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“Bite-Size Bits of Local, National, and Global History”
“Bite-Size Bits of Local, National, and Global History”
Harrisburg in Dauphin County, Pennsylvania — The American Northeast (Mid-Atlantic)
 

Whitaker Center for Science and the Arts

 
 
Whitaker Center for Science and the Arts Marker image. Click for full size.
By William Pfingsten, March 21, 2008
1. Whitaker Center for Science and the Arts Marker
Inscription. Whitaker Center for Science and the Arts, which opened September 9, 1999, is the successful culmination of decades worth of community effort to develop a major performing arts and science center in downtown Harrisburg. The resources which were brought to bear at the local and state levels and in the public and private sectors resulted in the first facility of its type in the United States where education, science and the performing arts take place under one roof. Whitaker Center occupies the block that at one time contained along its Market Street frontage both the first and second Dauphin County Courthouses as its western end and Brant's Hall and the Bergner Building at its eastern end. The Bergner Building was erected by publisher and editor George Bergner in 1874 at the home of the Harrisburg Telegraph, Harrisburg's oldest daily newspaper at the time, having been founded in 1831. The Telegraph was Harrisburg's last second daily newspaper until it ceased operation in 1948. The original Brant's City Hall, next door, was built by John Brant in the 1850's, who also erected the Sylvan Heights Mansion on Allison Hill, now the Harrisburg YWCA. Brant's City Hall replaced the residence of T. Chester Morris (1834-1892) noted journalist, educator and lawyer who taught in Liberia and was the first African-American to practice law
Whitaker Center image. Click for full size.
By William Pfingsten, March 21, 2008
2. Whitaker Center
in England. Brant's City Hall was a major facility for conventions, meetings and performances and in time was renovated and expanded for banking purposes, occupied by such institutions as the Commonwealth Trust Company, the First National Bank of Harrisburg, and later by the National-Central Bank. This block historically one of the most dynamic in Harrisburg and which housed county government, the judiciary, banking and the press, continues to emanate vitality as the region's principal destination for the performing arts and science education.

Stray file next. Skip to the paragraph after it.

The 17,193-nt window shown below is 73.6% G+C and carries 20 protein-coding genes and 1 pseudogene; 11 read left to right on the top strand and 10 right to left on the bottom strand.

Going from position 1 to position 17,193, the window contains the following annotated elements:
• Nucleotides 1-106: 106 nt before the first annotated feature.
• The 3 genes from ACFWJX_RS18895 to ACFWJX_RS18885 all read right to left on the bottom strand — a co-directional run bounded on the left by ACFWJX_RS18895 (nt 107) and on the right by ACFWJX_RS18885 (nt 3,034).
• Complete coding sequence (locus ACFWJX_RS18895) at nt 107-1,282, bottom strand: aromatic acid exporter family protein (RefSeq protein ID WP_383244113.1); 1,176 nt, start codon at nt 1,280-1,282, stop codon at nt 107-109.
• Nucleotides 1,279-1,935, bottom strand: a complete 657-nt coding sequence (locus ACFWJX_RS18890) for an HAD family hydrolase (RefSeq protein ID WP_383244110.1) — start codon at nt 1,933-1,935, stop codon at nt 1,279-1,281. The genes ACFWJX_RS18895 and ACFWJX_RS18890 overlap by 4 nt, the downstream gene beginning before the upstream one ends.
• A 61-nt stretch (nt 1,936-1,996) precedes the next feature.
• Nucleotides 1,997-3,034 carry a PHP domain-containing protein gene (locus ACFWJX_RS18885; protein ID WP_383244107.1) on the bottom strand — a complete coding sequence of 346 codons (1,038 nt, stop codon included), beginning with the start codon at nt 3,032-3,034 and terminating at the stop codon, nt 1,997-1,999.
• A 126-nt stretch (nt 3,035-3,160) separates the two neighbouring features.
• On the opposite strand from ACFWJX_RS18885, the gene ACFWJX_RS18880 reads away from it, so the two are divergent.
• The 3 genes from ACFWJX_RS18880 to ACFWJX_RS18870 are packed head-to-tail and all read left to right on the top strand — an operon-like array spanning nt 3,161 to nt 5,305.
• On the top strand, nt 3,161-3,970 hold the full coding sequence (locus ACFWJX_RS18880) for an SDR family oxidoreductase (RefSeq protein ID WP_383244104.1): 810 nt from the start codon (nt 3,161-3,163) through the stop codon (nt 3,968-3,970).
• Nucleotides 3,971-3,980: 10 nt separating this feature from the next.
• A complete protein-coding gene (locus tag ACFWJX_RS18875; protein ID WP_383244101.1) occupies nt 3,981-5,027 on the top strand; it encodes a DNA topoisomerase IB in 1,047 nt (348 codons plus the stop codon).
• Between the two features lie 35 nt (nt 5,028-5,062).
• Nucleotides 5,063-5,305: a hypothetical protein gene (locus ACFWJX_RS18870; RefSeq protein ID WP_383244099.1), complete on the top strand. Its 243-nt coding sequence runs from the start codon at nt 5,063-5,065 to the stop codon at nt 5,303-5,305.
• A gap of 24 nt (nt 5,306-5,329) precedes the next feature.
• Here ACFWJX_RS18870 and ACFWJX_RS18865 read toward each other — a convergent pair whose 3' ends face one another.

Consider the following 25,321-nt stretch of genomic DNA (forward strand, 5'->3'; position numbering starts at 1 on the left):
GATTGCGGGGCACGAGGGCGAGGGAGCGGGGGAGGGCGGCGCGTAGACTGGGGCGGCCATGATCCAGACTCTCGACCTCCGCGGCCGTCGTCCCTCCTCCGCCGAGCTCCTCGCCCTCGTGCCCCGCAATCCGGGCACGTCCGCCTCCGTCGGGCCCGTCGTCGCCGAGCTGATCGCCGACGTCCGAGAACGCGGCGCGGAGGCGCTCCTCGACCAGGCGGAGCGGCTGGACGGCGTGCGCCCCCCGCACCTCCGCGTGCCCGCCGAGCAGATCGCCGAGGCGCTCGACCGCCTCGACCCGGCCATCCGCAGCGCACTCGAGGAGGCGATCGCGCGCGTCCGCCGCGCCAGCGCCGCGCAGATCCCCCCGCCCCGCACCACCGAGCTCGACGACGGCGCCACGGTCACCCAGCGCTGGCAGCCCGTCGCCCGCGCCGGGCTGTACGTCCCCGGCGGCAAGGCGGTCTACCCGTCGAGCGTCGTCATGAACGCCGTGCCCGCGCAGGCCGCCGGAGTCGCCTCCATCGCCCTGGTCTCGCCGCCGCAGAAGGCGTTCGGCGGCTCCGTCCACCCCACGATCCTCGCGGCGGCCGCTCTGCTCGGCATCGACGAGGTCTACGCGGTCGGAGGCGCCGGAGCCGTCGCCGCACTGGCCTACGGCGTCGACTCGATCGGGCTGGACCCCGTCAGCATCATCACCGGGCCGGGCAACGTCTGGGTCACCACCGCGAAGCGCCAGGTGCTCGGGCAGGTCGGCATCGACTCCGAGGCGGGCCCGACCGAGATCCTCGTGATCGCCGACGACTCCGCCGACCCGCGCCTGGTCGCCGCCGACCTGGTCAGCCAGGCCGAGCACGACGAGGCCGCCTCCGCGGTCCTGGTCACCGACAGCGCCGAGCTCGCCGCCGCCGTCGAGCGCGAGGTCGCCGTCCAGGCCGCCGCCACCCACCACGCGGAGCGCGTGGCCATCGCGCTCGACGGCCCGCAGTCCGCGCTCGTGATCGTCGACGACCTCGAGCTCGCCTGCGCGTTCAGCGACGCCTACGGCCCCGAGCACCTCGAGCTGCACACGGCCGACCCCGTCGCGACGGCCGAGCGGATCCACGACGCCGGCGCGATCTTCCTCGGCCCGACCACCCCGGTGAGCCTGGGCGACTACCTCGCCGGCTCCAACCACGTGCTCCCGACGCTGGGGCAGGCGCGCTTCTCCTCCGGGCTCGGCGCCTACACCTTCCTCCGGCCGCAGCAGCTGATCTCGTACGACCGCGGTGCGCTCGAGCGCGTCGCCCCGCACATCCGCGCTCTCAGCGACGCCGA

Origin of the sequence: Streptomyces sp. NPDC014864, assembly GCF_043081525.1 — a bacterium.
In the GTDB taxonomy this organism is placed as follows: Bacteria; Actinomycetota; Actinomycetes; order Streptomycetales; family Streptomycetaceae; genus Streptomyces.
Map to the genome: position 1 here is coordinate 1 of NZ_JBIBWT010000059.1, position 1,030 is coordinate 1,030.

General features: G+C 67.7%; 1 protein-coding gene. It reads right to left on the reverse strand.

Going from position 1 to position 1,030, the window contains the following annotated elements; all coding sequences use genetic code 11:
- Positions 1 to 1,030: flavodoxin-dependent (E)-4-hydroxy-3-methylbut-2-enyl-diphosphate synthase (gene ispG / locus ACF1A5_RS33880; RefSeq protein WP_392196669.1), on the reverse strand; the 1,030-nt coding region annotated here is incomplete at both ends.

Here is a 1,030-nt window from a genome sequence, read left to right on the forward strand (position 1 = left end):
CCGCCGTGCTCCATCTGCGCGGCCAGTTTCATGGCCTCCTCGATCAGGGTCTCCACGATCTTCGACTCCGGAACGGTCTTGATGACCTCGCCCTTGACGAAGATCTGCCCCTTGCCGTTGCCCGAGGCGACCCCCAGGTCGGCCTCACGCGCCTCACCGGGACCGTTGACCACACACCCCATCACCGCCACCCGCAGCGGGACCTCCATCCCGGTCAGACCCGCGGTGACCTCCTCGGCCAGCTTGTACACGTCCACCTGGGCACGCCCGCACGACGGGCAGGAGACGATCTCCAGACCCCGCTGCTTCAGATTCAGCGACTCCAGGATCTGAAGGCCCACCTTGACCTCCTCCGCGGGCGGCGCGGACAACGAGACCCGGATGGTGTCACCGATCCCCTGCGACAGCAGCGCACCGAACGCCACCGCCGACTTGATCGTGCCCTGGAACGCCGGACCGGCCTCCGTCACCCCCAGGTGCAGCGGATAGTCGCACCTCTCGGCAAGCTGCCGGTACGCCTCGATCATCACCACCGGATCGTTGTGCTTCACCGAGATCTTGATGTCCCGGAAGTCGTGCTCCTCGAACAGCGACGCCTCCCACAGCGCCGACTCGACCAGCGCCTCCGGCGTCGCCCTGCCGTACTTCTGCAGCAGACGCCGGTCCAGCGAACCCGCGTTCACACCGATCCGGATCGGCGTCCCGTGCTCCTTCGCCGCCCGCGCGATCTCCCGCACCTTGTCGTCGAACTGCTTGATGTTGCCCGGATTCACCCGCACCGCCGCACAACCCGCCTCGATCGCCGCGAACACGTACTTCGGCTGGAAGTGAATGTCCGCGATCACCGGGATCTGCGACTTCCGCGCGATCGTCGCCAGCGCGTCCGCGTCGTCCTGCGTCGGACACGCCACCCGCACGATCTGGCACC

Top Photo
Circa 1890 view of remodeled Brant's City Hall (center) when used for banking purposes, and Bergner Building, next door at right.
Bottom Photo
1855 engraving of the original Brant's City Hall.

 
Erected by The Harrisburg History Project Commissioned by Mayor Stephen R. Reed.
 
Marker series. This marker is included in the Pennsylvania, The Harrisburg History Project marker series.
 
Location. 40° 15.625′ N, 76° 52.859′ W. Marker is in Harrisburg, Pennsylvania, in Dauphin County. Marker is at the intersection of E. Market Street and Third Street, on the right when traveling east on E. Market Street. Touch for map. Marker is in this post office area: Harrisburg PA 17101, United States of America.
 
Other nearby markers. At least 8 other markers are within walking distance of this marker. Strawberry Square Phase II (here, next to this marker); Dauphin Deposit Bank Building (within shouting distance of this marker); Kunkel Building (within shouting distance of this marker); T. Morris Chester (within shouting distance of this marker); Thomas Morris Chester (within shouting distance of this marker); Market Square (within shouting distance of this marker); Lochiel Hotel and Colonial Theater (within shouting distance of this marker); a different marker also named Market Square (about 300 feet away, measured in a direct line). Touch for a list and map of all markers in Harrisburg.
 
Also see . . .  Whitaker Center website. (Submitted on March 27, 2008, by Bill Pfingsten of Bel Air, Maryland.)
 
Categories. Arts, Letters, MusicEntertainmentIndustry & CommerceNotable BuildingsNotable Persons
 
 
Credits. This page was last revised on June 16, 2016. This page originally submitted on March 26, 2008, by Bill Pfingsten of Bel Air, Maryland. This page has been viewed 1,509 times since then and 28 times this year. Photos:   1, 2. submitted on March 26, 2008, by Bill Pfingsten of Bel Air, Maryland.
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